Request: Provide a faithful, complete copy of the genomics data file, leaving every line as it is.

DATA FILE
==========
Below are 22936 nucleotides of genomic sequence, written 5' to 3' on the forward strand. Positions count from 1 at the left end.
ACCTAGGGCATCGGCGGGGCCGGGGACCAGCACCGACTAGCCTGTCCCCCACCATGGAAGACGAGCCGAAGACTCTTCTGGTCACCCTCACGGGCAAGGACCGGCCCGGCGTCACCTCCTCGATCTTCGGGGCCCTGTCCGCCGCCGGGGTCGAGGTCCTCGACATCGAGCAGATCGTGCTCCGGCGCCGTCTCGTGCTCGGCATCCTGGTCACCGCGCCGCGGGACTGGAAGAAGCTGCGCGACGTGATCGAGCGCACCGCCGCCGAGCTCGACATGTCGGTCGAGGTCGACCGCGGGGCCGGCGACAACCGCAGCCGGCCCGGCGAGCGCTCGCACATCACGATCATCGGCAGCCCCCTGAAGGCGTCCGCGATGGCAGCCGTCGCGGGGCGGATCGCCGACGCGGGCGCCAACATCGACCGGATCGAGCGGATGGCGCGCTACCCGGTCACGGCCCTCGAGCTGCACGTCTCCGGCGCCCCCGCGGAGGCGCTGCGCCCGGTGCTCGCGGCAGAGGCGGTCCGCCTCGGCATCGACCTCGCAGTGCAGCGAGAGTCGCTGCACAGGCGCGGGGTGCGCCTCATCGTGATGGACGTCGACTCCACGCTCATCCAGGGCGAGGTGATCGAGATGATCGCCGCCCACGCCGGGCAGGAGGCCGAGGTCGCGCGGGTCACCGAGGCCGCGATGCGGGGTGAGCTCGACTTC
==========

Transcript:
Below are 22936 nucleotides of genomic sequence, written 5' to 3' on the forward strand. Positions count from 1 at the left end.
ACCTAGGGCATCGGCGGGGCCGGGGACCAGCACCGACTAGCCTGTCCCCCACCATGGAAGACGAGCCGAAGACTCTTCTGGTCACCCTCACGGGCAAGGACCGGCCCGGCGTCACCTCCTCGATCTTCGGGGCCCTGTCCGCCGCCGGGGTCGAGGTCCTCGACATCGAGCAGATCGTGCTCCGGCGCCGTCTCGTGCTCGGCATCCTGGTCACCGCGCCGCGGGACTGGAAGAAGCTGCGCGACGTGATCGAGCGCACCGCCGCCGAGCTCGACATGTCGGTCGAGGTCGACCGCGGGGCCGGCGACAACCGCAGCCGGCCCGGCGAGCGCTCGCACATCACGATCATCGGCAGCCCCCTGAAGGCGTCCGCGATGGCAGCCGTCGCGGGGCGGATCGCCGACGCGGGCGCCAACATCGACCGGATCGAGCGGATGGCGCGCTACCCGGTCACGGCCCTCGAGCTGCACGTCTCCGGCGCCCCCGCGGAGGCGCTGCGCCCGGTGCTCGCGGCAGAGGCGGTCCGCCTCGGCATCGACCTCGCAGTGCAGCGAGAGTCGCTGCACAGGCGCGGGGTGCGCCTCATCGTGATGGACGTCGACTCCACGCTCATCCAGGGCGAGGTGATCGAGATGATCGCCGCCCACGCCGGGCAGGAGGCCGAGGTCGCGCGGGTCACCGAGGCCGCGATGCGGGGTGAGCTCGACTTC